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Oct 20, 201710:20 AM
Joie d'Eve

Living, loving, laughing, and learning in the new New Orleans

Modern Party Time

Halloween party planning is actually the scariest part of the holiday.

Once upon a time, I was a camp counselor. I started at age 12 as a CIT at St. Martin’s Little School Little Camp and finished my career as the head counselor at the Contemporary Arts Center’s performing arts camp. I then went on to tutor at several elementary schools in college as part of AmeriCorps.

I learned a lot of silly songs, pulled a lot of loose teeth, and cultivated the skill of yelling at other people’s children.

Even now, I will sometimes see unattended children running when they shouldn’t be, and a part of my brain twitches and wakes up and bellows, “WALK PLEASE!”

And yet, now I find myself facing the job of planning a Halloween party for Georgia’s kindergarten class, and suddenly, I am paralyzed with anxiety.

First of all, I don’t even know what games are allowed anymore.

Bobbing for apples seems extremely unhygienic.

Duck Duck Goose is a perfect way for someone to break an ankle.

Piñatas are possibly cultural appropriation.

Also, I’m not sure about food.

We don’t have peanut allergies in the classroom, but we do have them in the school, so we need to be careful.

Cupcakes are loaded with sugar and artificial everything.

The vegan kids can’t eat any of the finger sandwiches.

Juice is just empty calories and leads to tooth decay, and I should probably just do water, but then I feel like I need to make cute labels for the water bottles, right?

And then there are class favors.

I want something original but not so original that there isn’t a printable of it on Etsy.

I don’t want to add even more sugar to their day, but I also can’t be the lame mom giving everyone raisins (which are essentially posion) or toothbrushes.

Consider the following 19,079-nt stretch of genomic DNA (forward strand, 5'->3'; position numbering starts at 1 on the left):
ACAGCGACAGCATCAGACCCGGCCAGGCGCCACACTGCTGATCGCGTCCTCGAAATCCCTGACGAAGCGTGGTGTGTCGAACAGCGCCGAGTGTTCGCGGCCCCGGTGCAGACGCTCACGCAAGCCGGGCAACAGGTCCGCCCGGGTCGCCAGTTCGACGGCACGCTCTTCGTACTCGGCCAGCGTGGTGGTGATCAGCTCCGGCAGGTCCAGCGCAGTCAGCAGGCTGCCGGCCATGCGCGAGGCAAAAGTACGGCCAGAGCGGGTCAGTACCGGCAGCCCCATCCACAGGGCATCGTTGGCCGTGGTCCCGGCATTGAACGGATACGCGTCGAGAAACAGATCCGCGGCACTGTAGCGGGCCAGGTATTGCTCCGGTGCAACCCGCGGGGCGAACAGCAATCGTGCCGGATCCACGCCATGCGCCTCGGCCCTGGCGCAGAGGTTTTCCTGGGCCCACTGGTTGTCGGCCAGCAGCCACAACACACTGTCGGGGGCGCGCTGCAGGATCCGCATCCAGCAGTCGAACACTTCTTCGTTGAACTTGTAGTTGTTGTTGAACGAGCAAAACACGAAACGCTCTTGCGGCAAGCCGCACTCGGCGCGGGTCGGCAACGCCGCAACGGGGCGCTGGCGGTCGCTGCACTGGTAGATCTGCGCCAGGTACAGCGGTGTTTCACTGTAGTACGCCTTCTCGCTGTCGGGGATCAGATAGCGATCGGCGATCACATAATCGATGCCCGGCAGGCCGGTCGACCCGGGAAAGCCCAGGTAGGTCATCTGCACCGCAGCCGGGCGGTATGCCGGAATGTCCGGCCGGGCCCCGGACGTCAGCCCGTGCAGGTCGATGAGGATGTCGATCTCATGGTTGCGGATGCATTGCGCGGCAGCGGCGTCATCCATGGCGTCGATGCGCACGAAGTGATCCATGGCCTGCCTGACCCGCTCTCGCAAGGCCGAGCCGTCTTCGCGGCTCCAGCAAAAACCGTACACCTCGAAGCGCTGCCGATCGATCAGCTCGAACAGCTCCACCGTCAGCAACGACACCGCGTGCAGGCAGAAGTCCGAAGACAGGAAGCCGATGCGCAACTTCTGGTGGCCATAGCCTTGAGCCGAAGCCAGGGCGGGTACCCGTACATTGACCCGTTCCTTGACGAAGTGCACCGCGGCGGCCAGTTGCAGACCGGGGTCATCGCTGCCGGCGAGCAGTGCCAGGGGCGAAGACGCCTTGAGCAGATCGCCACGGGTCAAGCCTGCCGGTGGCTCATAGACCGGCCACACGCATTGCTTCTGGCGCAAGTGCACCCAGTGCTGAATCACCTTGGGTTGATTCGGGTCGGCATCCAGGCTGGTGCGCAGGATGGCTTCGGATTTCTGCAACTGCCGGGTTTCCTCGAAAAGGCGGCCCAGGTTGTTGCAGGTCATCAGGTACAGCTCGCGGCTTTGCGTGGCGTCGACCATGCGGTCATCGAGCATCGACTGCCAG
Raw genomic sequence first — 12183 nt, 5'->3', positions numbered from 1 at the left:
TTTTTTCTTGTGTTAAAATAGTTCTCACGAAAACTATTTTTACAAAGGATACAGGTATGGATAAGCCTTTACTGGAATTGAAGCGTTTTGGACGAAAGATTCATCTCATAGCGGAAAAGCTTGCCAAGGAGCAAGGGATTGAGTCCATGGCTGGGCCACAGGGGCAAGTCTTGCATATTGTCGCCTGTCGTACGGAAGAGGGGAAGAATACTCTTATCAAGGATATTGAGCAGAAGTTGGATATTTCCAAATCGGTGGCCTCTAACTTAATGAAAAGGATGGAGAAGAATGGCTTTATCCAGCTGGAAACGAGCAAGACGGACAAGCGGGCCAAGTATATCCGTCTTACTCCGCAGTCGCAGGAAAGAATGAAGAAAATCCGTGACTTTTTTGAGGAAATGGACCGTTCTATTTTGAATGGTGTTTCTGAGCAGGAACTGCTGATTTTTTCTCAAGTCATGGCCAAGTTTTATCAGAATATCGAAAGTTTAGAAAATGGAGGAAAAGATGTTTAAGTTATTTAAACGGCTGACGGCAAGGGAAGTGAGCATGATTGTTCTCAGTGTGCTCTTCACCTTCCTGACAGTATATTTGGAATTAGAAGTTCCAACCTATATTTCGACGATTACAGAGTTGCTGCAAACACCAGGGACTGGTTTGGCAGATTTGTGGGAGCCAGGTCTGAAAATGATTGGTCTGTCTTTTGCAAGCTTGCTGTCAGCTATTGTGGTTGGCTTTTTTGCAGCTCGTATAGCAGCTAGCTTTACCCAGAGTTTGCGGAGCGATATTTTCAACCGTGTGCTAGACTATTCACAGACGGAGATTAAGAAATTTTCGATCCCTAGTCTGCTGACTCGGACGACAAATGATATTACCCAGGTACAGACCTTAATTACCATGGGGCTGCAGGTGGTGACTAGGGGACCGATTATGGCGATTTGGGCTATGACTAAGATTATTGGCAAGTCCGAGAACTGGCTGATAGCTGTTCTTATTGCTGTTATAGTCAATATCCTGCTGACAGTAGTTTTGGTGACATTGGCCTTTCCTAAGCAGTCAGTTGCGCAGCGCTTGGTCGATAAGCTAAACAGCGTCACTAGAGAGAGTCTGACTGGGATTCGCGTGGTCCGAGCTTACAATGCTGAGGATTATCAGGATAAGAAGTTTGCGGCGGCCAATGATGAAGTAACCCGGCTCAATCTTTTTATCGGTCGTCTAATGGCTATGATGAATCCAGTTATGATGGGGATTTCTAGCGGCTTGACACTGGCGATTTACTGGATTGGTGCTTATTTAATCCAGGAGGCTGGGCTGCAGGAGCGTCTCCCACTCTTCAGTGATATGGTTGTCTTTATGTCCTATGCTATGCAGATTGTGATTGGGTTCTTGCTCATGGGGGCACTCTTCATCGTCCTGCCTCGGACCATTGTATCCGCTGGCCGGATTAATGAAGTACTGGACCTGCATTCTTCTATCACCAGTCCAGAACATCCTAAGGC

Georgia wants to hand out packages of “Scream of Wheat,” but that’s really weird because no one eats Cream of Wheat anymore, do they? And also I don’t want to have to design the label myself, and also also she’s going to change her mind about 25 more times between now and Halloween.

Kids were so much easier when they were someone else’s kids.

If you have any Halloween party tips or suggestions, please leave them in the comments. I need all the help I can get. 

 

 

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Joie d'Eve

Living, loving, laughing, and learning in the new New Orleans

about

        Eve is further proof, if any is needed, that New Orleans girls can never escape the city. After living here since the age of 3 and graduating from Ben Franklin High School, Eve moved to Columbia, Mo., where she received bachelor’s and master’s degrees from the Missouri School of Journalism and became truly, unhealthily obsessed with grammar.She had originally intended to strike out to New York City and work in the cutthroat magazine industry there, but after Katrina, Eve felt a strong pull to return home, to her roots, her family, her waterlogged and struggling city – and a much more forgiving work atmosphere that would allow her to skip a routine of everyday makeup and size 0 designer label business suits and enjoy the occasional cocktail or three with an absurdly fattening lunch. She moved back home in January 2008 and lives in Mid-City with her two daughters, Ruby and Georgia; her stepson, Elliot; and her husband, Robert Peyton.Eve blogs about the joys and struggles of living in post-Katrina New Orleans, the unique problems and delights of raising a child in such a diverse and challenging city – including her experiences with the public education system – and her always entertaining and extremely colorful family.Eve has won numerous writing awards, including the Pirates Alley Faulkner Society Gold Medal, the Society of Professional Journalists Mark of Excellence award for column-writing and Press Club of New Orleans awards for her Editor’s Note in New Orleans Homes & Lifestyles and for this blog, most recently winning the award for "Best Feature Affiliated Blog."She welcomes comments, advice, empty flattery, recipes, drink invitations and – most especially – grammatical or linguistic debates.

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